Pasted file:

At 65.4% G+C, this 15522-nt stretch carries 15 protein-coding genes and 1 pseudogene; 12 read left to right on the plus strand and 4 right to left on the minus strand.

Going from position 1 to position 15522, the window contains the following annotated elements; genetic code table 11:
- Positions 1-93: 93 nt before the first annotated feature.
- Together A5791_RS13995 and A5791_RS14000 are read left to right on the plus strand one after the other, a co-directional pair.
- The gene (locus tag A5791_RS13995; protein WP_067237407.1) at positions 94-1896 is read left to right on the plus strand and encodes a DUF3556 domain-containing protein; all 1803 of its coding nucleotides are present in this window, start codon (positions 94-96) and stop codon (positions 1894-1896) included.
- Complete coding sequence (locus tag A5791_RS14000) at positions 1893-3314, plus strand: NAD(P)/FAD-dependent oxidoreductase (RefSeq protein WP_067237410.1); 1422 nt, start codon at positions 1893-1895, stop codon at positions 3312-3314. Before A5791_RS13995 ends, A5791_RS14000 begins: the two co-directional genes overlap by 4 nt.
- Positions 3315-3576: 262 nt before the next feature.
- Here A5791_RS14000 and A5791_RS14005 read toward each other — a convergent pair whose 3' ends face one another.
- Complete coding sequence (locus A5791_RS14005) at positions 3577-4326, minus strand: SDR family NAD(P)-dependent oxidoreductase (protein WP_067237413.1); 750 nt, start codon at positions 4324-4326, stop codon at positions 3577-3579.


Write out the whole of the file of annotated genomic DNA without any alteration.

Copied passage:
At 65.4% G+C, this 15522-nt stretch carries 15 protein-coding genes and 1 pseudogene; 12 read left to right on the plus strand and 4 right to left on the minus strand.

Going from position 1 to position 15522, the window contains the following annotated elements; genetic code table 11:
- Positions 1-93: 93 nt before the first annotated feature.
- Together A5791_RS13995 and A5791_RS14000 are read left to right on the plus strand one after the other, a co-directional pair.
- The gene (locus tag A5791_RS13995; protein WP_067237407.1) at positions 94-1896 is read left to right on the plus strand and encodes a DUF3556 domain-containing protein; all 1803 of its coding nucleotides are present in this window, start codon (positions 94-96) and stop codon (positions 1894-1896) included.
- Complete coding sequence (locus tag A5791_RS14000) at positions 1893-3314, plus strand: NAD(P)/FAD-dependent oxidoreductase (RefSeq protein WP_067237410.1); 1422 nt, start codon at positions 1893-1895, stop codon at positions 3312-3314. Before A5791_RS13995 ends, A5791_RS14000 begins: the two co-directional genes overlap by 4 nt.
- Positions 3315-3576: 262 nt before the next feature.
- Here A5791_RS14000 and A5791_RS14005 read toward each other — a convergent pair whose 3' ends face one another.
- Complete coding sequence (locus A5791_RS14005) at positions 3577-4326, minus strand: SDR family NAD(P)-dependent oxidoreductase (protein WP_067237413.1); 750 nt, start codon at positions 4324-4326, stop codon at positions 3577-3579.